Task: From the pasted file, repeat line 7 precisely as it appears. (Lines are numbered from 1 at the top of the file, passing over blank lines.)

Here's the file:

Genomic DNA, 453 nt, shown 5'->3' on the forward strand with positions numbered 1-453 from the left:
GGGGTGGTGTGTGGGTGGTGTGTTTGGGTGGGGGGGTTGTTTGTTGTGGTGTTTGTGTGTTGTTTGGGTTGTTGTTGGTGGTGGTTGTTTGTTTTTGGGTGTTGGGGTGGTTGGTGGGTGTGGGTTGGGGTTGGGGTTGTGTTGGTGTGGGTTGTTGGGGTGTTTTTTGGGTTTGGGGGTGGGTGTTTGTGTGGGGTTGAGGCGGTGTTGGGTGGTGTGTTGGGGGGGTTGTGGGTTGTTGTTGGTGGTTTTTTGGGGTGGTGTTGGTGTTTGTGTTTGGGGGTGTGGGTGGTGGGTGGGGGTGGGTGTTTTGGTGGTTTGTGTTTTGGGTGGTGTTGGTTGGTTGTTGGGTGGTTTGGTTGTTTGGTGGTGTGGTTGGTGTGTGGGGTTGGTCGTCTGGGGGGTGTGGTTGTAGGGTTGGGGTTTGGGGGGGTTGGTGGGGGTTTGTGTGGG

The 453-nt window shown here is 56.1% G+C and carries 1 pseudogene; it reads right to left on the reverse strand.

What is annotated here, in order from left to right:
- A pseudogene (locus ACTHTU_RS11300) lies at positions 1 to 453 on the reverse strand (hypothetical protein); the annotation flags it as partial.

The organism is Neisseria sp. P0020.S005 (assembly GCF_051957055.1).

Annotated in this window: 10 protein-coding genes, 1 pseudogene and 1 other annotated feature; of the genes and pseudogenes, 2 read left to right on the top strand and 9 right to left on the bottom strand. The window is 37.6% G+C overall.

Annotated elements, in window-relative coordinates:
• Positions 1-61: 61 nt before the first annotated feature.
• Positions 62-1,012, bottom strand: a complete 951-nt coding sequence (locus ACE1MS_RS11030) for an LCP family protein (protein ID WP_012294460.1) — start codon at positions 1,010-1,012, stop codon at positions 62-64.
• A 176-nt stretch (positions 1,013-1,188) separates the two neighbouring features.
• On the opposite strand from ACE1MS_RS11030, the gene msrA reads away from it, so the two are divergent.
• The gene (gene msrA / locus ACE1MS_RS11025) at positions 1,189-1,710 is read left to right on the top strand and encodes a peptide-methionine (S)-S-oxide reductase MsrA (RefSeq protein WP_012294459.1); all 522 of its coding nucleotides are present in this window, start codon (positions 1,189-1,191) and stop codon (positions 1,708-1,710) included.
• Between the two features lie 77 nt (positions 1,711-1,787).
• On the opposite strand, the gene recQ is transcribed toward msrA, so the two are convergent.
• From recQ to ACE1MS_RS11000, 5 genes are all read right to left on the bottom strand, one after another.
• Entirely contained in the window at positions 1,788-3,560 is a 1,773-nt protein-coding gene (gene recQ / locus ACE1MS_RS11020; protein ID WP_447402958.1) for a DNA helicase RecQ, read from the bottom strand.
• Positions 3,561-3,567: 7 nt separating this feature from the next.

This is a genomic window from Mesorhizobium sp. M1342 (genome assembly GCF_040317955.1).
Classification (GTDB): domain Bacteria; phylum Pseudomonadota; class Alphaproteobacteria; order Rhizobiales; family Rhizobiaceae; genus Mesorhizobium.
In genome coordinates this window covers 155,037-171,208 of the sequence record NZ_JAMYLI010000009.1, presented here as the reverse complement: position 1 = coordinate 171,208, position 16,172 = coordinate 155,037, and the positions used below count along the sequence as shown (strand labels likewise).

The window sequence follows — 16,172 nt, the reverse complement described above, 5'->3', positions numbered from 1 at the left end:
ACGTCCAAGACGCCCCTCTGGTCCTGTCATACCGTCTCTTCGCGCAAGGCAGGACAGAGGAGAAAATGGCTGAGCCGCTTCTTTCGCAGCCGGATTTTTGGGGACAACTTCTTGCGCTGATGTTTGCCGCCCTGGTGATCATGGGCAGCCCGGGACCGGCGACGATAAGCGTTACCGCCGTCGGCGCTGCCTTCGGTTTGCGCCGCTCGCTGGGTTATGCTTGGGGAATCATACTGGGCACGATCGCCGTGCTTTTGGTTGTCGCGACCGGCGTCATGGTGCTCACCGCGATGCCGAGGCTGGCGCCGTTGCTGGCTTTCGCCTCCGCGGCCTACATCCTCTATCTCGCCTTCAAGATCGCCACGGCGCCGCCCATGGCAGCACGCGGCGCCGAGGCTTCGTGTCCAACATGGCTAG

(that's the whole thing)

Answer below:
Annotated in this window: 10 protein-coding genes, 1 pseudogene and 1 other annotated feature; of the genes and pseudogenes, 2 read left to right on the top strand and 9 right to left on the bottom strand. The window is 37.6% G+C overall.